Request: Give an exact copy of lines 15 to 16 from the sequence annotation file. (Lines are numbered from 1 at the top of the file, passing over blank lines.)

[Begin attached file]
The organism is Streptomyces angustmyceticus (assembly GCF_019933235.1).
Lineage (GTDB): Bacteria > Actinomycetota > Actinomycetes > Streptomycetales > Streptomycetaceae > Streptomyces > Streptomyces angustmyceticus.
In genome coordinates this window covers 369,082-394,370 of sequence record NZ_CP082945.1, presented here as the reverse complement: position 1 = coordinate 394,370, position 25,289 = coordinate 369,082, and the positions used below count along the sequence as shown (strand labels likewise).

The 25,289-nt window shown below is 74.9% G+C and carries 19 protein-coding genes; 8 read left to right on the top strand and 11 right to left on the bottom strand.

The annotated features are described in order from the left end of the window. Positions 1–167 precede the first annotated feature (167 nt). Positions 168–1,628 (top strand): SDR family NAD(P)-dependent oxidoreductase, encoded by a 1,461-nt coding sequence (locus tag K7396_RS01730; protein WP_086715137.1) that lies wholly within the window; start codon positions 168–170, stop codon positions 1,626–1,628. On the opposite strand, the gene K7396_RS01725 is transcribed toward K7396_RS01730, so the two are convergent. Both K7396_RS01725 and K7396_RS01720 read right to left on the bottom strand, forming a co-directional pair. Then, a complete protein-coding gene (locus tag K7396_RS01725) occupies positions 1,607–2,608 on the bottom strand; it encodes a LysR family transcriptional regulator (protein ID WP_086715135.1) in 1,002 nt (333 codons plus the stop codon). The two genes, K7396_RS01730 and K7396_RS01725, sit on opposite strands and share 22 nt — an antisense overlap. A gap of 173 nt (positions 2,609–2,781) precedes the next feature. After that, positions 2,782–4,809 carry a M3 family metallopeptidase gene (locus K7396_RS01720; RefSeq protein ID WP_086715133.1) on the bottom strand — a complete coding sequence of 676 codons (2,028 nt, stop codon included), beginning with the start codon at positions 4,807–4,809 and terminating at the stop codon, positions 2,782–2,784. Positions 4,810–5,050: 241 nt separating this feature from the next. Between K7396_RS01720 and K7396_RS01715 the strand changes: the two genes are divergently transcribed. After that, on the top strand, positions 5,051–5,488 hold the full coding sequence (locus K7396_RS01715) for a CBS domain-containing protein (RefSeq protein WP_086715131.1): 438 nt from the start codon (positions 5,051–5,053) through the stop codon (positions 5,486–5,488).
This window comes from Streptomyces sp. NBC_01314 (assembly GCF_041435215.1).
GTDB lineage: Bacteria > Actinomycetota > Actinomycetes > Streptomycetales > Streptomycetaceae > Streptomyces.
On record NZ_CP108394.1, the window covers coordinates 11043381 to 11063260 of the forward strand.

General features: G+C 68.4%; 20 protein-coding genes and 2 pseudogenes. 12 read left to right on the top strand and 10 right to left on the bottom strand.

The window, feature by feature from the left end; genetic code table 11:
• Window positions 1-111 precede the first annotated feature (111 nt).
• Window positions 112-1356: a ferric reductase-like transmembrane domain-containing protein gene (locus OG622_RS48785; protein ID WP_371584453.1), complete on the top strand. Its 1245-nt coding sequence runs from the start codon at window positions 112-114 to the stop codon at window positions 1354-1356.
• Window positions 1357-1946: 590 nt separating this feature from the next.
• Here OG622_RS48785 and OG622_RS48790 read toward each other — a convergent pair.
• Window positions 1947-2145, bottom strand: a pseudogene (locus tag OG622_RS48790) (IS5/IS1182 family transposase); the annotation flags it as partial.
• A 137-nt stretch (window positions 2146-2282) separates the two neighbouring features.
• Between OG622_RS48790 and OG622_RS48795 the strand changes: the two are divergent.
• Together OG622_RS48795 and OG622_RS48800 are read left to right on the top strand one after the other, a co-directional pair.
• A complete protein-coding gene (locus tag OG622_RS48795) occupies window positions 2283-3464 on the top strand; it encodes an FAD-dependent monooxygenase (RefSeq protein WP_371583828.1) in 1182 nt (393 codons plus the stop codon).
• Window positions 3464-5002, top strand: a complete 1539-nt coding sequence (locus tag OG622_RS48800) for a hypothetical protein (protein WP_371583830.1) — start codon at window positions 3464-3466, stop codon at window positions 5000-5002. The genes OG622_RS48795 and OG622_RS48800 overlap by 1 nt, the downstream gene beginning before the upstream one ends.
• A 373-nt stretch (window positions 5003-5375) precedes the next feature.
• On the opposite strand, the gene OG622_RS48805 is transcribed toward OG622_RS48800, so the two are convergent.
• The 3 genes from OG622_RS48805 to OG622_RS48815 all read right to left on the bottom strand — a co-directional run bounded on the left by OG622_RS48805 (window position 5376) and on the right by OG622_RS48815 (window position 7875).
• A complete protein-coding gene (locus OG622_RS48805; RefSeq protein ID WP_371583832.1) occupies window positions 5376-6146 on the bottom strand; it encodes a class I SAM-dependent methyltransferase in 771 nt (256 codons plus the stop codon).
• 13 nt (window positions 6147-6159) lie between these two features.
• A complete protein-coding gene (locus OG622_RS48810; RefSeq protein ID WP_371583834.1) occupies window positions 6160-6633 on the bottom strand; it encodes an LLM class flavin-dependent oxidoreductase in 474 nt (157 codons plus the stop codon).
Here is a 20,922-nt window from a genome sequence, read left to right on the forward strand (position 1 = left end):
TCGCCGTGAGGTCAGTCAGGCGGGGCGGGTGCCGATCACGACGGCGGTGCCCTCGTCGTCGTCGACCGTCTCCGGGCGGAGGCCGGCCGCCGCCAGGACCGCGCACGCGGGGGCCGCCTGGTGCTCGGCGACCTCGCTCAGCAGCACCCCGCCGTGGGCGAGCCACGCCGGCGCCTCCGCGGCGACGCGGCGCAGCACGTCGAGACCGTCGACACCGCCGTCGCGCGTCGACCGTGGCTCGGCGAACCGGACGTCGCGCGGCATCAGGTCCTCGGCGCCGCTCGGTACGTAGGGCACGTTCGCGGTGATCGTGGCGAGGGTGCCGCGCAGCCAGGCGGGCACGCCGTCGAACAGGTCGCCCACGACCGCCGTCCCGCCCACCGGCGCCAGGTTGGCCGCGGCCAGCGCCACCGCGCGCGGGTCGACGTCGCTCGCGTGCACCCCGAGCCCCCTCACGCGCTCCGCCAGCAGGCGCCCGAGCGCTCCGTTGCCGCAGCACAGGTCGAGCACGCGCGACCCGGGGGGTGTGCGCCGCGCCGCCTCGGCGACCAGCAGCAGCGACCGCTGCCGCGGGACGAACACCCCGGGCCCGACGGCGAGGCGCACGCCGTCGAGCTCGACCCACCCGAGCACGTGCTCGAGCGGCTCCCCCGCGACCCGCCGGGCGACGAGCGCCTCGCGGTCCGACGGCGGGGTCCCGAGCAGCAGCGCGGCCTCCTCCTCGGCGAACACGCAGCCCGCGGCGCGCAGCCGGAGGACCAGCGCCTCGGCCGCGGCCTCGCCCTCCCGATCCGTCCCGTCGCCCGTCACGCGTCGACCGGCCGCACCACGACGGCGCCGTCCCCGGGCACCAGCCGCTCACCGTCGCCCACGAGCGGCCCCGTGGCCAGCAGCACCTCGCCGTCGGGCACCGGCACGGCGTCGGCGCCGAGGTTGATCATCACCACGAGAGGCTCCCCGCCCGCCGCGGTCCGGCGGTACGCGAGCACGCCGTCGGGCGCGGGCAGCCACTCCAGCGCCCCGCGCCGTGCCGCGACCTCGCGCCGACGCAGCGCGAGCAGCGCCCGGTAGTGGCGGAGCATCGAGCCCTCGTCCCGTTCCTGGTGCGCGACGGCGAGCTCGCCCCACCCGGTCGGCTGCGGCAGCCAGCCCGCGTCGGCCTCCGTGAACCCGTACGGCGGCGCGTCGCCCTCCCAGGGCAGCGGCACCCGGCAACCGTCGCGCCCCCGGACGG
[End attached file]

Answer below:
• Window positions 1947-2145, bottom strand: a pseudogene (locus tag OG622_RS48790) (IS5/IS1182 family transposase); the annotation flags it as partial.
• A 137-nt stretch (window positions 2146-2282) separates the two neighbouring features.